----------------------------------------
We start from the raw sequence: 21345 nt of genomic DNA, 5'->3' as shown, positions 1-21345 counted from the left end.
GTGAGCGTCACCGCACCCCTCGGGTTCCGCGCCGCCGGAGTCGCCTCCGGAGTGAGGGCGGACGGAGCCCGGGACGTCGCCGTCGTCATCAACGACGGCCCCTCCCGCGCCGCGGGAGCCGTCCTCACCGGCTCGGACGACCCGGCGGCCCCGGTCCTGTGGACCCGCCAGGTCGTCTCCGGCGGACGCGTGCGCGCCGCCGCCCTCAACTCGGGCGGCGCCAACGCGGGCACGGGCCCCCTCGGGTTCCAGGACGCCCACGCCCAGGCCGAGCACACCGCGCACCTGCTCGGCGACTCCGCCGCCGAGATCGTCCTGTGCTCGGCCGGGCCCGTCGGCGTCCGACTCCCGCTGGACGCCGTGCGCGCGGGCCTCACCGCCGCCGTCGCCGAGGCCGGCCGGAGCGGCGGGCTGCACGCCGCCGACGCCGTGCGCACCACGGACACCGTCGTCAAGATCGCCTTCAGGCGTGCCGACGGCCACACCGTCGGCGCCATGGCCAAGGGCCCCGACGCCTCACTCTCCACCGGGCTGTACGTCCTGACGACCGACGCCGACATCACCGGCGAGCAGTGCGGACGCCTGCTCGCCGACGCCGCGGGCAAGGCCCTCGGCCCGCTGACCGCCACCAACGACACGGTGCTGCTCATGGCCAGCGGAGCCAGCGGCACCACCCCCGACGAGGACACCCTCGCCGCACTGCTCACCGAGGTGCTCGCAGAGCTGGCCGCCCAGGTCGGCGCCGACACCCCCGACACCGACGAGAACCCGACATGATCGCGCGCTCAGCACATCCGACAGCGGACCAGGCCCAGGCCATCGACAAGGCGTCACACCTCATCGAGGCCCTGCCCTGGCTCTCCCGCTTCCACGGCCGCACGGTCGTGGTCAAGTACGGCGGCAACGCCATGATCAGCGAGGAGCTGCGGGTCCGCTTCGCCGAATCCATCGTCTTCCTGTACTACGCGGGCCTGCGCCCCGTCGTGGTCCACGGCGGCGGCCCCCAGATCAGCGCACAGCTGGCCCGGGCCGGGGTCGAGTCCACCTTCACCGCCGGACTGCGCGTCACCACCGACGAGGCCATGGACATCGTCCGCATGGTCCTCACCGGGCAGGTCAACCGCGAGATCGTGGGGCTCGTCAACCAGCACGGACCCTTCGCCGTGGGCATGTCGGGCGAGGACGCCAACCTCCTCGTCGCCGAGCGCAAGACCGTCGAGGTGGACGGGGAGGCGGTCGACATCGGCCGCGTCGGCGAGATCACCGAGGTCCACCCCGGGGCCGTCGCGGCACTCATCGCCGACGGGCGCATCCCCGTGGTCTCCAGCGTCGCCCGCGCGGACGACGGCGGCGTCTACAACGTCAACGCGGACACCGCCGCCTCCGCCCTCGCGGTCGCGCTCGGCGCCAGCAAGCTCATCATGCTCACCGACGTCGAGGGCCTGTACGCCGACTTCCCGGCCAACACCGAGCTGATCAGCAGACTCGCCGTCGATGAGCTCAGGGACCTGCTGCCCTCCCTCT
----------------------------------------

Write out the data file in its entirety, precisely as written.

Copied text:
We start from the raw sequence: 21345 nt of genomic DNA, 5'->3' as shown, positions 1-21345 counted from the left end.
GTGAGCGTCACCGCACCCCTCGGGTTCCGCGCCGCCGGAGTCGCCTCCGGAGTGAGGGCGGACGGAGCCCGGGACGTCGCCGTCGTCATCAACGACGGCCCCTCCCGCGCCGCGGGAGCCGTCCTCACCGGCTCGGACGACCCGGCGGCCCCGGTCCTGTGGACCCGCCAGGTCGTCTCCGGCGGACGCGTGCGCGCCGCCGCCCTCAACTCGGGCGGCGCCAACGCGGGCACGGGCCCCCTCGGGTTCCAGGACGCCCACGCCCAGGCCGAGCACACCGCGCACCTGCTCGGCGACTCCGCCGCCGAGATCGTCCTGTGCTCGGCCGGGCCCGTCGGCGTCCGACTCCCGCTGGACGCCGTGCGCGCGGGCCTCACCGCCGCCGTCGCCGAGGCCGGCCGGAGCGGCGGGCTGCACGCCGCCGACGCCGTGCGCACCACGGACACCGTCGTCAAGATCGCCTTCAGGCGTGCCGACGGCCACACCGTCGGCGCCATGGCCAAGGGCCCCGACGCCTCACTCTCCACCGGGCTGTACGTCCTGACGACCGACGCCGACATCACCGGCGAGCAGTGCGGACGCCTGCTCGCCGACGCCGCGGGCAAGGCCCTCGGCCCGCTGACCGCCACCAACGACACGGTGCTGCTCATGGCCAGCGGAGCCAGCGGCACCACCCCCGACGAGGACACCCTCGCCGCACTGCTCACCGAGGTGCTCGCAGAGCTGGCCGCCCAGGTCGGCGCCGACACCCCCGACACCGACGAGAACCCGACATGATCGCGCGCTCAGCACATCCGACAGCGGACCAGGCCCAGGCCATCGACAAGGCGTCACACCTCATCGAGGCCCTGCCCTGGCTCTCCCGCTTCCACGGCCGCACGGTCGTGGTCAAGTACGGCGGCAACGCCATGATCAGCGAGGAGCTGCGGGTCCGCTTCGCCGAATCCATCGTCTTCCTGTACTACGCGGGCCTGCGCCCCGTCGTGGTCCACGGCGGCGGCCCCCAGATCAGCGCACAGCTGGCCCGGGCCGGGGTCGAGTCCACCTTCACCGCCGGACTGCGCGTCACCACCGACGAGGCCATGGACATCGTCCGCATGGTCCTCACCGGGCAGGTCAACCGCGAGATCGTGGGGCTCGTCAACCAGCACGGACCCTTCGCCGTGGGCATGTCGGGCGAGGACGCCAACCTCCTCGTCGCCGAGCGCAAGACCGTCGAGGTGGACGGGGAGGCGGTCGACATCGGCCGCGTCGGCGAGATCACCGAGGTCCACCCCGGGGCCGTCGCGGCACTCATCGCCGACGGGCGCATCCCCGTGGTCTCCAGCGTCGCCCGCGCGGACGACGGCGGCGTCTACAACGTCAACGCGGACACCGCCGCCTCCGCCCTCGCGGTCGCGCTCGGCGCCAGCAAGCTCATCATGCTCACCGACGTCGAGGGCCTGTACGCCGACTTCCCGGCCAACACCGAGCTGATCAGCAGACTCGCCGTCGATGAGCTCAGGGACCTGCTGCCCTCCCTCT